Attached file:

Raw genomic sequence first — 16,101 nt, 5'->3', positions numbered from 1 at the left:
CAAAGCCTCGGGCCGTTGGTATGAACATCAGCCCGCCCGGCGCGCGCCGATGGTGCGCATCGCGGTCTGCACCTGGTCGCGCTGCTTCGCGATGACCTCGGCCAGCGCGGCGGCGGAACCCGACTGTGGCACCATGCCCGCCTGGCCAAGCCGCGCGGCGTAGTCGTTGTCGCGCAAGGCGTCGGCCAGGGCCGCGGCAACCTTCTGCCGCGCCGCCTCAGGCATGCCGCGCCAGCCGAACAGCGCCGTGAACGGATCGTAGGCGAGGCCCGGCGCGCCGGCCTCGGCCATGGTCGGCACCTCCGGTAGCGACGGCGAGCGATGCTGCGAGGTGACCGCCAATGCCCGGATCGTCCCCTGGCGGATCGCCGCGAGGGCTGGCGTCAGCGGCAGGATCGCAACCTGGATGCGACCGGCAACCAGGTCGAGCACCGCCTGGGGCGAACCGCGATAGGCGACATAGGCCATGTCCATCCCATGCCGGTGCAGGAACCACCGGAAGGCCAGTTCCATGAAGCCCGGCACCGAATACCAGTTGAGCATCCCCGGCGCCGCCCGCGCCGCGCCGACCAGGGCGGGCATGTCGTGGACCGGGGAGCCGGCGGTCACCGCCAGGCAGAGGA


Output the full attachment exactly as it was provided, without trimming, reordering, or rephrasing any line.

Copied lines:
Raw genomic sequence first — 16,101 nt, 5'->3', positions numbered from 1 at the left:
CAAAGCCTCGGGCCGTTGGTATGAACATCAGCCCGCCCGGCGCGCGCCGATGGTGCGCATCGCGGTCTGCACCTGGTCGCGCTGCTTCGCGATGACCTCGGCCAGCGCGGCGGCGGAACCCGACTGTGGCACCATGCCCGCCTGGCCAAGCCGCGCGGCGTAGTCGTTGTCGCGCAAGGCGTCGGCCAGGGCCGCGGCAACCTTCTGCCGCGCCGCCTCAGGCATGCCGCGCCAGCCGAACAGCGCCGTGAACGGATCGTAGGCGAGGCCCGGCGCGCCGGCCTCGGCCATGGTCGGCACCTCCGGTAGCGACGGCGAGCGATGCTGCGAGGTGACCGCCAATGCCCGGATCGTCCCCTGGCGGATCGCCGCGAGGGCTGGCGTCAGCGGCAGGATCGCAACCTGGATGCGACCGGCAACCAGGTCGAGCACCGCCTGGGGCGAACCGCGATAGGCGACATAGGCCATGTCCATCCCATGCCGGTGCAGGAACCACCGGAAGGCCAGTTCCATGAAGCCCGGCACCGAATACCAGTTGAGCATCCCCGGCGCCGCCCGCGCCGCGCCGACCAGGGCGGGCATGTCGTGGACCGGGGAGCCGGCGGTCACCGCCAGGCAGAGGA